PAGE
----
We continued south on Highway 4, encountering several more bursts of hail and westerly winds in excess of 50mph. I arrived back at my apartment by 9PM, briefly considering a run to the Prairie State power plant for lightning - but opting to call it a day instead.
Had the two problem roads that my GPS map showed actually existed, we would have likely been at least 2 or 3 miles closer to the tornado with much better contrast. However, the day was still a huge success, demonstrating yet again that the Midwest is a completely viable storm observing region outside of the Great Plains. A few notable highlights of the expedition include:
Looking forward to many more great expedition days like these in the Midwest.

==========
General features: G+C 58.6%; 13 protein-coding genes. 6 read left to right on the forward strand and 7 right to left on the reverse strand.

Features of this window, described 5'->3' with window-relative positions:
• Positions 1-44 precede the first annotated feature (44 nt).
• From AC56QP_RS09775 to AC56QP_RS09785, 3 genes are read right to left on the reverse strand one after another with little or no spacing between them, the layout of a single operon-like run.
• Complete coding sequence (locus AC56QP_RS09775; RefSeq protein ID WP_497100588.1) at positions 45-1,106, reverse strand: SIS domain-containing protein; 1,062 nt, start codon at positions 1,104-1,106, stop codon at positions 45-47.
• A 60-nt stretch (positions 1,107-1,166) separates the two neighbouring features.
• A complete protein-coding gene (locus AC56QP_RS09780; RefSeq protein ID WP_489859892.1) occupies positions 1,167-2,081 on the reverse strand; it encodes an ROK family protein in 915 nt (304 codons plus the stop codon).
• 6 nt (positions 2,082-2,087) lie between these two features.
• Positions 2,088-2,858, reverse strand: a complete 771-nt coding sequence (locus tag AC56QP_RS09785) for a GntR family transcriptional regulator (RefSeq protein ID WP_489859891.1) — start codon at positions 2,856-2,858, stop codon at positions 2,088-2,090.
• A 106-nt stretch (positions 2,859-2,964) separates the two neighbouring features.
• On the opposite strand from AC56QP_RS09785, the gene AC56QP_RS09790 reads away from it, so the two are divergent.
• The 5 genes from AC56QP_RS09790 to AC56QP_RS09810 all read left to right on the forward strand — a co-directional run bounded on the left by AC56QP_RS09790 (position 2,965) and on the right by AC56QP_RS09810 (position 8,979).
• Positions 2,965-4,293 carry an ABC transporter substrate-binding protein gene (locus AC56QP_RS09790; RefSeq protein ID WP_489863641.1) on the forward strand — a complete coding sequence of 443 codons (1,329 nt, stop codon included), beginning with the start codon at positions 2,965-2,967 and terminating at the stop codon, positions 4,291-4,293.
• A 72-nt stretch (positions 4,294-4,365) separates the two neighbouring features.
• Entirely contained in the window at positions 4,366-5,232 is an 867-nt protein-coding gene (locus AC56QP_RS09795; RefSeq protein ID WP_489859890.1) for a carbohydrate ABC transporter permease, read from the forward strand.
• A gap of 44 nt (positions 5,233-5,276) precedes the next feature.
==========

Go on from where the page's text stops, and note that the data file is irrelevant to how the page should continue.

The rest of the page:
- We only saw one other observer the entire day.
- Roads were empty - not the slightest traffic issues.
- I used a half-tank of gas, making this my cheapest tornado ever despite $4/gallon fuel.
- I left home at 4PM and returned at 9PM, which makes this my shortest tornado expedition day ever, both in miles and hours.
- This was tornado #52 personally, my second Illinois tornado and third Midwestern (non-Plains) tornado.
Other observer reports from this day: